Replacement ingredients, enzymes
Depending on where poultry is produced in the world, the array of caloric feed ingredients available is generally limited to corn, wheat, milo, and some fats and oils. These dietary sources of energy may be most limiting in the future as the global demand for energy increases. The biofuels initiatives will convert tonnes of corn into ethanol, even if cellulosic fermentation progresses as expected. If corn breeders cannot increase the yield of corn to satisfy the increase in demand for food and fuel over the next 25 years, poultry nutritionists will need to learn how to unleash the energy bound within fibrous grains and co-products. The dietary inclusion of many co-products, like distiller dried grains with soluble’s (DDGS), are constrained in poultry feeds because of problems physical and chemical consistency, poor nutrient availability, mycotoxins and other anti-nutritional factors, and their adverse effects on feed manufacturing.
Recently, enzyme supplementation has greatly enhanced the nutritional value of many feed ingredients. As new enzyme products are developed and we learn how these enzymes maintain their activity during feed processing and digestion, enzyme supplementation will become an integral part of closing the energy gap in many cereals and grain byproducts. Supplemental feed enzymes have been shown to reduce adverse effects of anti-nutritional factors, render nutrients more available for digestion and absorption, and allow for greater flexibility and least cost feed formulation. But enzymes could also help modulate or stabilise the gut microflora, thus improving the health and welfare of poultry. Feed enzymes are fermentation products with activities that improve the nutritional value of phytate phosphorus, non-starch polysaccharides, starch, and protein. Early commercial enzymes were characterised by their primary effects. For example, phytate has a primary effect on improving phosphorus utilisation. Pentosanase and amylase has a primary effect on uplifting energy. Protease has a primary effect on uplifting amino acid digestibility. However, we are now learning that these enzymes also have secondary effects with synergistic activities. In the near future we will learn how best to combine these enzyme activities for different nutritional applications.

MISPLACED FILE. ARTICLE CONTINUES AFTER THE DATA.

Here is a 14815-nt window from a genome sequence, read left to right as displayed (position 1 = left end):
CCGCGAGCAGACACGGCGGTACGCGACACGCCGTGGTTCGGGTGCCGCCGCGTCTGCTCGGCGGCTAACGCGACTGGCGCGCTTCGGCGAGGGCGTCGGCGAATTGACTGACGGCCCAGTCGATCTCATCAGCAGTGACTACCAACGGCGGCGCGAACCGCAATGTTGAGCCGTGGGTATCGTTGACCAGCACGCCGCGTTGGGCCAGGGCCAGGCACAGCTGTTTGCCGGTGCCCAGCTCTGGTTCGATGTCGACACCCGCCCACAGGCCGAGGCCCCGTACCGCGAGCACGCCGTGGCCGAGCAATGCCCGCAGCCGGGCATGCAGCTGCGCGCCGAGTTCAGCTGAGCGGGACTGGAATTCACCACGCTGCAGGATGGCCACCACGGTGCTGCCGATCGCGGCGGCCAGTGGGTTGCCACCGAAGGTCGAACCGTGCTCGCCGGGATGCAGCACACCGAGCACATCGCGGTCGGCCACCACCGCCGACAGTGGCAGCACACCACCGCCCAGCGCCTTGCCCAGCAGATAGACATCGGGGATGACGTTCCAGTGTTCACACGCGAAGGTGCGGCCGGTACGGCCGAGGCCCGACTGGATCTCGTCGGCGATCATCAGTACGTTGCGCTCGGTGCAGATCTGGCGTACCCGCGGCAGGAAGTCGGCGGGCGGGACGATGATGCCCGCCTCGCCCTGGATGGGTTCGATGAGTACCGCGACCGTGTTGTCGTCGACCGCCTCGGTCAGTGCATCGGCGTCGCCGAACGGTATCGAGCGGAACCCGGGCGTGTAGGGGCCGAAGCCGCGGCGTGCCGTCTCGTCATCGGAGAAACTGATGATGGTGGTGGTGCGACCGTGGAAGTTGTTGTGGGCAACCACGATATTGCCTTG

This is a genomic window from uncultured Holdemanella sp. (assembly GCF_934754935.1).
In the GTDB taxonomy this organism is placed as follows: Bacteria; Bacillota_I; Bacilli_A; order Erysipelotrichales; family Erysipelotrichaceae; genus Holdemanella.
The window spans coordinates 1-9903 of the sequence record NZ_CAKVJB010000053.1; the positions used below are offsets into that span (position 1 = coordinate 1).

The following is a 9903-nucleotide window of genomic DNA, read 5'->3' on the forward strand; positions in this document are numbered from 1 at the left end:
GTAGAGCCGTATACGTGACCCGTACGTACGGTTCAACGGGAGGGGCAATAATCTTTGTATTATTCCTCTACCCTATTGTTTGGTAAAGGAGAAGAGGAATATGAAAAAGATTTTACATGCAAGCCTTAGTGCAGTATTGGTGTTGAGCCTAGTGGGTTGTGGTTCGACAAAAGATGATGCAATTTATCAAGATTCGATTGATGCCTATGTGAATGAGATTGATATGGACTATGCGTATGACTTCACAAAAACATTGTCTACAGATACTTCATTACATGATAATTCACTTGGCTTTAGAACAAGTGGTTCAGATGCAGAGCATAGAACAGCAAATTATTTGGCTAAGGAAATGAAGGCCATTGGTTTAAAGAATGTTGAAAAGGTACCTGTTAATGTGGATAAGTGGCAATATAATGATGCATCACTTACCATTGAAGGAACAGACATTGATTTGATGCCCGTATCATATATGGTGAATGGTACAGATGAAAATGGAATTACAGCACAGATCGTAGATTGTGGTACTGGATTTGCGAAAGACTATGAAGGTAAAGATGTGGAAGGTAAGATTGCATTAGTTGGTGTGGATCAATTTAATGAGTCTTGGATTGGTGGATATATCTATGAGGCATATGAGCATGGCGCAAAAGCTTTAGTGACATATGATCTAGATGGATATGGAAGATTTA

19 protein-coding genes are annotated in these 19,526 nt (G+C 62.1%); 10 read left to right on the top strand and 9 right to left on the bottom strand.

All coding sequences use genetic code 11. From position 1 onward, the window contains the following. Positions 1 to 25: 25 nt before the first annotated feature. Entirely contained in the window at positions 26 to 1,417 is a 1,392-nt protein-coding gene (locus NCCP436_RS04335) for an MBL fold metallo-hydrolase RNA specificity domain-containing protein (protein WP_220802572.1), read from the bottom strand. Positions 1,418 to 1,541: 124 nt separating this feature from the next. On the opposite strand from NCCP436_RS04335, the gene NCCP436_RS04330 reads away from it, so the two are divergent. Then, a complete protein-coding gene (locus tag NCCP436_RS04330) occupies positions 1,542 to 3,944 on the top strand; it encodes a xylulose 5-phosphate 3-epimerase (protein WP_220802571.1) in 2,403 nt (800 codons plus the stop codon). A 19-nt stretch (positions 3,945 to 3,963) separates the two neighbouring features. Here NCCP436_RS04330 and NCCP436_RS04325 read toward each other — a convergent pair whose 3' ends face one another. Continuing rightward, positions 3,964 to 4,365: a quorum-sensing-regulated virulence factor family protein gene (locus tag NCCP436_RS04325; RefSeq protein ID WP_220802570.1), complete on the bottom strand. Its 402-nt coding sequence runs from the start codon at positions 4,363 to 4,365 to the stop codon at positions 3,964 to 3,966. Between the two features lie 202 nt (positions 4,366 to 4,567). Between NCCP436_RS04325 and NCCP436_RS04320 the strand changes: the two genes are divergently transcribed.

Gut ecosystem modulation